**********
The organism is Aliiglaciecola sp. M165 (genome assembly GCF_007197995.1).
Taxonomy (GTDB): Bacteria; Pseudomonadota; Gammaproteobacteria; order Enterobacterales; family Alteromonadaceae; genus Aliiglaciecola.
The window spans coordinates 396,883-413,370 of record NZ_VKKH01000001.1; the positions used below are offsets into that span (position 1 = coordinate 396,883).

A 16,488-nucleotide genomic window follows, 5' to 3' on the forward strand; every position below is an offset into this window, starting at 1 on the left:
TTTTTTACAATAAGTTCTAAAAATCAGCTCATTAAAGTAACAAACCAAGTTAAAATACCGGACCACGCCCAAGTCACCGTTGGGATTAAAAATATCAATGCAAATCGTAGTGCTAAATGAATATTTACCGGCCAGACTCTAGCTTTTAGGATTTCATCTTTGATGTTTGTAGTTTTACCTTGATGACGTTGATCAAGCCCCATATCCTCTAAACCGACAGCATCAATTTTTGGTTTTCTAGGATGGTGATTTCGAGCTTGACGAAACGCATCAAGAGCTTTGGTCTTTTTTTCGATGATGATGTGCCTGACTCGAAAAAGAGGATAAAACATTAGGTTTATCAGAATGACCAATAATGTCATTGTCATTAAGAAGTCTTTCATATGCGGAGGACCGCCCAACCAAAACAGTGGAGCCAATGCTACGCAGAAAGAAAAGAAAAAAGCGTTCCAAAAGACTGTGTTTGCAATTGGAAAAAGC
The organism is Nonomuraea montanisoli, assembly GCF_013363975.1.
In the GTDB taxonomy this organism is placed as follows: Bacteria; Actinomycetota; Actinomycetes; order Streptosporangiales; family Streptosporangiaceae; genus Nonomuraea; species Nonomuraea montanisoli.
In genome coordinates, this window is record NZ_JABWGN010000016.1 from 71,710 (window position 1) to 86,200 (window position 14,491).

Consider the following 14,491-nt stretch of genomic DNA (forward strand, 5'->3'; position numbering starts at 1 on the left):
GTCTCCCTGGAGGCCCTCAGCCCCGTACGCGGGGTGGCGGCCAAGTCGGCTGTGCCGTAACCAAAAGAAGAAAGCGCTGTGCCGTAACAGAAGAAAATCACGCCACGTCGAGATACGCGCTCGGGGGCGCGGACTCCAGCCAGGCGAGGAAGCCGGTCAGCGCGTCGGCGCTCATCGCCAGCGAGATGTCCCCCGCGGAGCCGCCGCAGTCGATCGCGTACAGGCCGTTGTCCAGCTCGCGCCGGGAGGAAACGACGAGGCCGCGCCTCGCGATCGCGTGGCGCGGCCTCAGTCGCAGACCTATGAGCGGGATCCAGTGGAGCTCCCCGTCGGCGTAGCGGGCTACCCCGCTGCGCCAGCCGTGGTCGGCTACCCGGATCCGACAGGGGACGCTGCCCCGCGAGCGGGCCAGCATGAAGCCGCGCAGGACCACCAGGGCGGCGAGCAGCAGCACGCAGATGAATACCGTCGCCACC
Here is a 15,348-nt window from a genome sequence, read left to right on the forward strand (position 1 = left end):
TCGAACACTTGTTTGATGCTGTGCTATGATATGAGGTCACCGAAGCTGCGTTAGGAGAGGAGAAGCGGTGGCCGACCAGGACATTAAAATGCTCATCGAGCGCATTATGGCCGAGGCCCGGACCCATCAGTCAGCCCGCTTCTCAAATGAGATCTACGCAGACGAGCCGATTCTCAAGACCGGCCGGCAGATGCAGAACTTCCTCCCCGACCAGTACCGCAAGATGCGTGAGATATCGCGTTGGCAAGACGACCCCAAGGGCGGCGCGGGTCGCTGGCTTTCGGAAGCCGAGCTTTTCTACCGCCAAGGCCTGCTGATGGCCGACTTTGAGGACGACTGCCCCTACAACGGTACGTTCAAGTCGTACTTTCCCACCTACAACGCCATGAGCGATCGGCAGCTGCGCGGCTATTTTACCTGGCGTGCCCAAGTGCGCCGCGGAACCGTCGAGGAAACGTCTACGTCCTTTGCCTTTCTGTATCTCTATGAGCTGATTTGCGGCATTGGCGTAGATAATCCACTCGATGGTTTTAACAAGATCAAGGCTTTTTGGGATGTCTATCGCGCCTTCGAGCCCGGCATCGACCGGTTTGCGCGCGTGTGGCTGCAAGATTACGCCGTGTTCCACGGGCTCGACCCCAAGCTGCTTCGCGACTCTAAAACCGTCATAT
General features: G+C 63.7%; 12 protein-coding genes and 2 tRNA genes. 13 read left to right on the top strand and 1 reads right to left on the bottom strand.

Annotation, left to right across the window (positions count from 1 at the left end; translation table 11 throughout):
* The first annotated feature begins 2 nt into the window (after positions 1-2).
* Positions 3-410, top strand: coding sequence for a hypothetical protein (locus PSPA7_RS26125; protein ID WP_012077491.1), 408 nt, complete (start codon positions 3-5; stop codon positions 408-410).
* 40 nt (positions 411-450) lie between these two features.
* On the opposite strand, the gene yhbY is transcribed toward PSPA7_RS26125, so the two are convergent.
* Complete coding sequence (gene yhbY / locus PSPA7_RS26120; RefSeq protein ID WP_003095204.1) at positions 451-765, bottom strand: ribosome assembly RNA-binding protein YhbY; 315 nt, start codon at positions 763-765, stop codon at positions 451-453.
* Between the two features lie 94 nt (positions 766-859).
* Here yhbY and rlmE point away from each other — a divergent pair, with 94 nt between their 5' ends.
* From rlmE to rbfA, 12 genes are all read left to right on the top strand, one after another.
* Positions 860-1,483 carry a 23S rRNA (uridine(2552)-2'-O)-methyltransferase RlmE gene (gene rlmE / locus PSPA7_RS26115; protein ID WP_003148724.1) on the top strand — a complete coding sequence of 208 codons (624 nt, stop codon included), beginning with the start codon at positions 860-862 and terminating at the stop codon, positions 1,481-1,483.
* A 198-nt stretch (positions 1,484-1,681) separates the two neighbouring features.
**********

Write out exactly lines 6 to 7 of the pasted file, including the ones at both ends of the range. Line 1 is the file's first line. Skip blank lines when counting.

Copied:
The organism is Nonomuraea montanisoli, assembly GCF_013363975.1.
In the GTDB taxonomy this organism is placed as follows: Bacteria; Actinomycetota; Actinomycetes; order Streptosporangiales; family Streptosporangiaceae; genus Nonomuraea; species Nonomuraea montanisoli.